Home' Advance In Review : Advance in Review July 2014 Contents Upon learning that the Air Force Band was to be involved with
the arrival of The Duke and Duchess of Cambridge to RAAF Base
Amberley near Brisbane recently, I knew it was going to be a
significant event to be a part of. I had no concept of the scale of
the preparation and planning that would take place in the weeks
leading up the Easter Saturday, 19 April 2014.
The Royal Australian Air Force Band is synonymous with
military ceremony. Graduation parades, military tattoos, service
funerals, commemorative services and Anzac Day are just some
of the events that our ceremonial band contributes to. For me,
participation in a parade for the arrival of members of the Royal
Family was a new experience, and for three band members
(Commanding Officer Squadron Leader Shelley, drummer Flight
Sergeant Ben van den Akker and trombonist Sergeant Andrew
Heading) the opportunity to speak with The Duke of Cambridge
during his inspection of the band gave them an extra reason to
remember the day.
It was during the final briefing prior to the arrival that I became
acutely aware of the magnitude of the visit. All the key players
had been summoned to the base conference room to dissect the
final full dress rehearsal of not only the arrival involving the 100
person Royal Guard, Colours and band, but for the entire 2 1⁄2 hour
base visit. Every minute of the visit had been meticulously planned
and nothing had been left to chance.
Each segment of the visit was analysed and discussed. Minute
detail such as the exact placement of the red carpet once the
plane carrying The Duke and Duchess of Cambridge had come
to a complete stop, the angle the stair vehicle should approach
the rear of the aircraft for speedy disembarkation of support
staff, who would stand where for official photos and how much
pressure to apply to the hand of The Duke or Duchess if they
offered to shake your hand during the base visit. I received specific
instruction and even rehearsed the hand shake. To explain, I was
to apply no pressure whatsoever to the Royal hand (instructed by
the Duke of Cambridge via the palace I would later learn).
The base visit would include a tour of 1 Squadron and official
photographs and inspection of an F/A-18F Super Hornet, followed
by a short flight in the F/A-18F simulator. It was then on to the
Memorial Garden, where The Duke and Duchess of Cambridge
were joined by base personnel, veterans and their families before
planting a tree of remembrance in honour of the service and
sacrifice given freely by the men and women of the RAAF. The
final stop was at the Officer’s Mess for a short reception with
RAAF Base Amberley personnel, veterans and their families. Both
Army and Air Force personnel are currently located at RAAF Base
Amberley, and both services were represented.
Our final task was to play for the salute by the Royal Guard as the
Royal motorcade departed the base. Each side of the roadway was
lined with service personnel presenting arms (a military term for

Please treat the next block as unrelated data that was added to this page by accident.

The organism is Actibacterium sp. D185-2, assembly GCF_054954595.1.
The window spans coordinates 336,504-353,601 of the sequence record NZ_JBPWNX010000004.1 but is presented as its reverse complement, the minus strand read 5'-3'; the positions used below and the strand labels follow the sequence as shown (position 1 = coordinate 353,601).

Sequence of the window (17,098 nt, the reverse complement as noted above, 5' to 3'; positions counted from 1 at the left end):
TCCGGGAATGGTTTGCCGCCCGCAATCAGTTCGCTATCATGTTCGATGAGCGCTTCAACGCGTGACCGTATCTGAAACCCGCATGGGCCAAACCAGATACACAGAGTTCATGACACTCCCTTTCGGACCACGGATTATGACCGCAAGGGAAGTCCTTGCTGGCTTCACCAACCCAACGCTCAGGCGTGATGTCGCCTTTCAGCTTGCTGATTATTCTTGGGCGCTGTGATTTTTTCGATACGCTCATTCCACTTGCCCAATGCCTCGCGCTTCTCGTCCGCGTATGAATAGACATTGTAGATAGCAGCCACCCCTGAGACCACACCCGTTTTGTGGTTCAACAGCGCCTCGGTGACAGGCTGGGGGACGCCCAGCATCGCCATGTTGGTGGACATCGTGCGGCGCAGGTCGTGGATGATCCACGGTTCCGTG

the position the rifle is held when saluting). There were even a few
quizzical cows that had wandered over for a look from a paddock
adjoining the base. Like me, I hope they were suitably impressed
by what was a significant event to be a part of.
Flight Sergeant Eden Stubbings
On the first weekend of March, the Air
Force celebrated the Centenary of Military
Aviation with an air show at its birthplace,
RAAF Base Point Cook.
Eric Harrison’s historic maiden flight
aboard a Bristol Boxkite was re-enacted by
Squadron Leader Steve Bekker in a Boxkite
replica. This was built especially for this
event by volunteers at the museum, and it
was a truly remarkable experience to see
it fly. Also among the must-see displays
was a replica of the F35A Lightning II which
will become part of Australia’s Air Force
in the coming years, the Heron Remotely
Piloted Aircraft, and of course the Air Force
The Air Force Band also had a busy time,
with nine performances over the weekend.
Saturday saw the band perform a new
marching display, which was especially put
together for the air show by our two Drum
Majors, Flight Sergeant Eden Stubbings
and Sergeant Adam Schlemitz. Next on
the program was a special recognition
ceremony which featured the famous
Sunset showcasing the bugle-call talents
of Corporal Ben Mansted. Finally, the band
played for the Chief of Air Force’s official
launching of the new General Purpose
Uniform – including music from the films
The Dambusters and The Battle of Britain.
Needless to say, the Chief of Air Force, Air
Marshall Geoff Brown, had a large crowd
Sunday’s performance was broadcast
live on Libbi Gorr’s morning program on
774 ABC radio. Our Commanding Officer
was interviewed by Ms Gorr following the
marching display, and the segment’s finale
was a performance of 633 Squadron. We in
the Air Force Band would like to thank all
those who dropped by our corporate stand
to say hello, and hope to see you all at our
Sergeant Andrew Heading
THE ROYAL VISIT
CENTURY OF MILITARY AVIATION
His Royal Highness, The Duke of Cambridge speaks to Sergeant Andrew Heading at
RAAF Base Amberley. Photo by Corporal David Said.
His Royal Highness, The Duke of Cambridge reviews the Royal Guard at RAAF Base
Amberley. Photo by Corporal Shannon McCarthy.
His Royal Highness, The Duke of Cambridge speaks to Flight Sergeant Ben van den
Akker at RAAF Base Amberley. Image Courtesy of Channel 7 News Live Broadcast.
Air Force Band supported the Centenary of Military Aviation air show at RAAF Williams – Point Cook.
Images by Corporal Cameron Scott.
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